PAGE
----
I cheered Diego Ulissi to a superb victory in Montreal last night – he who loved his asthma pump a little too much in 2014 – so I can’t possibly begrudge even the most outspoken Contador supporters for celebrating such a wonderful career.
Contador was 3:11 behind Froome as he arrived in Madrid; just one second further back than at the end of the third stage. It’s an astonishing fact when you consider Sky’s total control and Froome’s dominant time trial albeit slightly misleading. Losing time in Andorra, Contador was set free to fly but Froome was rarely troubled.
Froome may have briefly lost control on the Alto de los Machucos but he stomped his way back to supremacy the next day as Nibali struggled. The Brit was imperious for large parts of the race forcing a talented field into a mere podium battle. Unless you’re a fan of comprehensive showings by big budget teams, it wasn’t always the best watch. However, lost amongst the astonishing performances of Gianni Moscon, Mikel Nieve and Wout Poels was the fact that Froome was doing what no rider had ever achieved.
Practically sluggish at both Romandie and the Dauphine, Froome timed his two month peak to perfection. For 32 of his last 42 race days Froome has worn a Grand Tour leader’s jersey. He adds an overdue Vuelta victory to his fourth Tour de France and nobody can deny he is the most complete GC rider of the last five years.
Whatever Team Sky is doing – whether you believe it to be legal or not – is clearly working. Froome has delivered masterful displays at four of the last five Tours and followed up the most recent two with impressive Vuelta results.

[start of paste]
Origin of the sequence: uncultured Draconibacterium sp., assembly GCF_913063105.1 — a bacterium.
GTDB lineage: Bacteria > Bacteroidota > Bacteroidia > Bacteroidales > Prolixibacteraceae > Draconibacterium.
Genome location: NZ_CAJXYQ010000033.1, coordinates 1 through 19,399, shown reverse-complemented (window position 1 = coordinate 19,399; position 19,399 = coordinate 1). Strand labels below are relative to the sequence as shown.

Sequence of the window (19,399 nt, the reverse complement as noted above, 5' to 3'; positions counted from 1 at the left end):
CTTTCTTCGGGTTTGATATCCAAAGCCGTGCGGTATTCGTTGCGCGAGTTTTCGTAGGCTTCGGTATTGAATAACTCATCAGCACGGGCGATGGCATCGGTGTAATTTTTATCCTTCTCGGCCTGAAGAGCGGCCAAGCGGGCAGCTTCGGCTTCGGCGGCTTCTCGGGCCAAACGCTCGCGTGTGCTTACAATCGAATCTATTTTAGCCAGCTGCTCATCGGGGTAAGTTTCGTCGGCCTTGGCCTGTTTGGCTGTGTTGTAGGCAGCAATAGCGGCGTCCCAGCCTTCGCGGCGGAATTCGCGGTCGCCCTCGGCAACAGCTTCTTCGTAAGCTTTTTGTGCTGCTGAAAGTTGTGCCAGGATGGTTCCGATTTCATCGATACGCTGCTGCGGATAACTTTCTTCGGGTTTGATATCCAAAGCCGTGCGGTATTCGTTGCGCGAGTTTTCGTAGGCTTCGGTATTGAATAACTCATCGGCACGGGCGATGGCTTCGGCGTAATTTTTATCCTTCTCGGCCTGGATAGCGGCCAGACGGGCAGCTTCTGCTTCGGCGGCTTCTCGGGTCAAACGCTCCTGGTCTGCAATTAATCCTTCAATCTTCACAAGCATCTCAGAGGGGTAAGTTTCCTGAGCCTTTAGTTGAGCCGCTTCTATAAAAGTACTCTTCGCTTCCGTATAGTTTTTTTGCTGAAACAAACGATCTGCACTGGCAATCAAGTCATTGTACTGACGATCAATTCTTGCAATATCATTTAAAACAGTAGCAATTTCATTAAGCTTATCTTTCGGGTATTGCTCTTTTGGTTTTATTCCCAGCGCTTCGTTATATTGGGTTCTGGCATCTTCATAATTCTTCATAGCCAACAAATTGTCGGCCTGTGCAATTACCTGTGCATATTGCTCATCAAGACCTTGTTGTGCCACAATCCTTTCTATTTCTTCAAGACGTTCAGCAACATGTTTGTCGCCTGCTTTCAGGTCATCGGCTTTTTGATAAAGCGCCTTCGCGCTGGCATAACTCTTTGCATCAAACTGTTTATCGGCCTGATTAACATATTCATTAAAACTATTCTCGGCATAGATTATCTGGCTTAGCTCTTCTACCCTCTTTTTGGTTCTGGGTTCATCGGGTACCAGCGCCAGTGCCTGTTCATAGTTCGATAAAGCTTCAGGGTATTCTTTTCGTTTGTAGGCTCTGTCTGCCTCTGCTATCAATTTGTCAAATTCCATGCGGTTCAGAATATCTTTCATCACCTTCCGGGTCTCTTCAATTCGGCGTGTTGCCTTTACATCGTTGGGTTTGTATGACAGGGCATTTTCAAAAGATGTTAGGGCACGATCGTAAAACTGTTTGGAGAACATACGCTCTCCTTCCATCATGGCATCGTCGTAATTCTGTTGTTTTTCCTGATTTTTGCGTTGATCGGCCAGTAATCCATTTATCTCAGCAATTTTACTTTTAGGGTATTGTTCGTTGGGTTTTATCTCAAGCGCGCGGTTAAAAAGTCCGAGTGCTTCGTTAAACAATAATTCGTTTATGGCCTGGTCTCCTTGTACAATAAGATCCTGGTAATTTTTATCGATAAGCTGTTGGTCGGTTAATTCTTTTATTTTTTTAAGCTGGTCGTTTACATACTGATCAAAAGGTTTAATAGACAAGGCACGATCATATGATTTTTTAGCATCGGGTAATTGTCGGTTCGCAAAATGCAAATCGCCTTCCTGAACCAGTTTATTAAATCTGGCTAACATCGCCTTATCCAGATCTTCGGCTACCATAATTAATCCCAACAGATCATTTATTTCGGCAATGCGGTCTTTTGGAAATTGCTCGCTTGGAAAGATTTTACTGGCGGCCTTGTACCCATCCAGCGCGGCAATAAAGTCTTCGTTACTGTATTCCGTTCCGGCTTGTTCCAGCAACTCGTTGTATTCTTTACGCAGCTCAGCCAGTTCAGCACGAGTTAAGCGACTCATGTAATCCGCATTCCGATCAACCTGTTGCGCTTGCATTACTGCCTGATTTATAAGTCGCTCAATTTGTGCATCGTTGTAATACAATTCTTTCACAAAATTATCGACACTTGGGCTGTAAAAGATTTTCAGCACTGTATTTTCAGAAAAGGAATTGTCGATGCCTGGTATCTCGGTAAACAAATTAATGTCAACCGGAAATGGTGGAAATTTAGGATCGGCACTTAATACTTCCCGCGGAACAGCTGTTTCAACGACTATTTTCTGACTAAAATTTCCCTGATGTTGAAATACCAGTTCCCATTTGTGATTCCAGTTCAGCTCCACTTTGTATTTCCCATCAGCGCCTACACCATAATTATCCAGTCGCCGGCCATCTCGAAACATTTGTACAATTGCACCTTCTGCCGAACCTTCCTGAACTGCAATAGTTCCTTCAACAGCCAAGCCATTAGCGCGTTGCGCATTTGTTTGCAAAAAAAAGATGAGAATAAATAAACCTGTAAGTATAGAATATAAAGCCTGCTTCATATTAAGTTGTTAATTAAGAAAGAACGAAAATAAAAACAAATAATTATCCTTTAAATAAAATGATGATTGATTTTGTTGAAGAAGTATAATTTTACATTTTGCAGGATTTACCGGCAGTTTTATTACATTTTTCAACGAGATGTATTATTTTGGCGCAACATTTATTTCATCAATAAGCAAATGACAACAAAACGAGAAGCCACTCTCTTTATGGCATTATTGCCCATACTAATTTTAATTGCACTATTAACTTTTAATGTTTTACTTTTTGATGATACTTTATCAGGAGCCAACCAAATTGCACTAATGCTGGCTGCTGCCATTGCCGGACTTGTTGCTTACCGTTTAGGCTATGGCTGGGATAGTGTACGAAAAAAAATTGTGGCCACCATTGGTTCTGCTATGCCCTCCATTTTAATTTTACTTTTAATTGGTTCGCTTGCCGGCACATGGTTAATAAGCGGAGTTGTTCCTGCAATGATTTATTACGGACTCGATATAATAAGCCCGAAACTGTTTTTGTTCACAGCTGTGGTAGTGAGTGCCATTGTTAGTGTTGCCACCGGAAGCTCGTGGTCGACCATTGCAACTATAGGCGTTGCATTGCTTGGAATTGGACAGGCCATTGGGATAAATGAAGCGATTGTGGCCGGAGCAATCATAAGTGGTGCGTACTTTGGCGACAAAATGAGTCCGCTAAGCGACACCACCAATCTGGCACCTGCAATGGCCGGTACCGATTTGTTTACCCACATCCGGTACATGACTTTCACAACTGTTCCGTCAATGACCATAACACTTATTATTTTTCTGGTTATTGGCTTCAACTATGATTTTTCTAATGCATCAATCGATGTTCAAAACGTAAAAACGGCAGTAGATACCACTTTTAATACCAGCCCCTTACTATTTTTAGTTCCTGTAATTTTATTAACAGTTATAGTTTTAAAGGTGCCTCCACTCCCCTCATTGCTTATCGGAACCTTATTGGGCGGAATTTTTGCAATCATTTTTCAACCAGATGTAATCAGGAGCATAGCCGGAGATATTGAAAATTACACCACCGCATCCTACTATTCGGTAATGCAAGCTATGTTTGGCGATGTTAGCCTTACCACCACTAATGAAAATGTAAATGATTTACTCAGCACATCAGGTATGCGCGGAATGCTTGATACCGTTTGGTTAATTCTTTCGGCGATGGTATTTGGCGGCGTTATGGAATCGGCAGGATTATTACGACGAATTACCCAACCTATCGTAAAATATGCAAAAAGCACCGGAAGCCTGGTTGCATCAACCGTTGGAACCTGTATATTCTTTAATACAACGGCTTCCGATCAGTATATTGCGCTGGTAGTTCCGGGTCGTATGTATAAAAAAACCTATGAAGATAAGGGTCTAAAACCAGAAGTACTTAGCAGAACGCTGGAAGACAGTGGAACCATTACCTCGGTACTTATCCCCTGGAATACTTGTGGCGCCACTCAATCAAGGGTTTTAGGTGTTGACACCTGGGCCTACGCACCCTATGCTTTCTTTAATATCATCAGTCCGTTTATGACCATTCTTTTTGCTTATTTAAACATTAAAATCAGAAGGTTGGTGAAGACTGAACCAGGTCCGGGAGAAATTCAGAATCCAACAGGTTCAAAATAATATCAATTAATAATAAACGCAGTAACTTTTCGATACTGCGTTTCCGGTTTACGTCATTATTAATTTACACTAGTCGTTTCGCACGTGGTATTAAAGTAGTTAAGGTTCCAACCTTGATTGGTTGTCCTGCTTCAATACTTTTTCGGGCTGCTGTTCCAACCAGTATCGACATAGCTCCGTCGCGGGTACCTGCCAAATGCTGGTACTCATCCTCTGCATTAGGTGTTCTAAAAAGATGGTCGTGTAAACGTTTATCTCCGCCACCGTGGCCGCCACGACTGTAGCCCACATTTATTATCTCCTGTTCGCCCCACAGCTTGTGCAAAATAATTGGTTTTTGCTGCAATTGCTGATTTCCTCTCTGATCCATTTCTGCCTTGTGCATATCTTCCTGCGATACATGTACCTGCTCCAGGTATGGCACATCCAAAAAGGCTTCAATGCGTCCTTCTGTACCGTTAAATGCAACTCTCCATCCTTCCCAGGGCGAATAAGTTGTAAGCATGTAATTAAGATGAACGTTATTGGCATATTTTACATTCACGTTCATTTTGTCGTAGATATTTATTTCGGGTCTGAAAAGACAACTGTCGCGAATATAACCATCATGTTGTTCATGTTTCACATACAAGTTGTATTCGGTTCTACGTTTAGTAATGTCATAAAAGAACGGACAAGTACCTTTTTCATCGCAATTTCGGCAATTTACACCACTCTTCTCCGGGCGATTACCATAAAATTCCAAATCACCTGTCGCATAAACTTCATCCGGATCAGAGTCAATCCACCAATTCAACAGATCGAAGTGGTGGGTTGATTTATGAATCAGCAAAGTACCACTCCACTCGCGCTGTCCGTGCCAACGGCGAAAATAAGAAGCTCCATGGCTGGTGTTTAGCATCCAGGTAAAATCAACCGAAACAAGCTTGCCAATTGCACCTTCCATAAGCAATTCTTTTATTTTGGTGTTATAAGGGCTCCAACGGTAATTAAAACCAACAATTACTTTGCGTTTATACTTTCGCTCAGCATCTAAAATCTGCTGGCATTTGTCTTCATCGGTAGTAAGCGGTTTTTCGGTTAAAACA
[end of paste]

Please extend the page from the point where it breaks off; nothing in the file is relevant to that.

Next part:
He looked tired in comparison to Nairo Quintana last year and that problem was clearly addressed. No wins in 2017 prior to the Tour, Froome’s tweaked schedule proved highly successful. He won the Tour by a small margin and without a trademark attack knowing he would need to start the Vuelta fresh. By comparison, a lively Bardet finished a close third at the Tour but was left bouncing round Spain with no consistency.
We’ve moved on from biological doping (sort of) and motor doping is now taking the spotlight. Seven seconds of dodgy looking pedalling can’t possibly prove the existence of any such wrongdoing but plenty of videos have been launched in the direction of Team Sky. Froome’s naturally awkward style almost works in his favour when dispelling these accusations but so long as he keeps winning in such glorious fashion the questions will remain.
Some of the uproar is directed at the race authorities and it’s sad that in 2017 there’s a chance that Twitter may be more clued up than the people in power. Nevertheless, I trust that any cheaters will get caught and hopefully this time it won’t take ten years.
One things for sure, Sky are dividing the sport with their recruitment, tactics and success. At the start of the final stage, one Italian, Bahrain’s Valerio Agnoli, offered Froome a celebratory cup of coffee. By the finish in Madrid, another, Matteo Trentin, probably wanted to throw one at him.
After all-but-cementing his Tour/Vuelta dream, Froome turned his eye to defending the points jersey. I’m not quite sure what I expected to happen but it certainly wasn’t the red jersey sprinting to 11th place to take his third of the four race jerseys. After contemplation I think it was the right thing to do. We want to see racing and Froome vs. Trentin was the most exciting thing to happen on Sunday evening.
Watching Froome drizzle through a few lines of Spanish – arguably better than his French, which was arguably worse than my GCSE exam – I couldn’t help but wonder if he was trying to make a few friends. There can be no doubting Froome doesn’t get the credit he deserves. Understandable in some parts of Europe, even in Britain he is part-way shunned. Over the last three months he has completed a racing double comparable with any iconic achievement from any sport. Perhaps the scrutiny of Team Sky needs to continue but I’m going to let Froome have his day.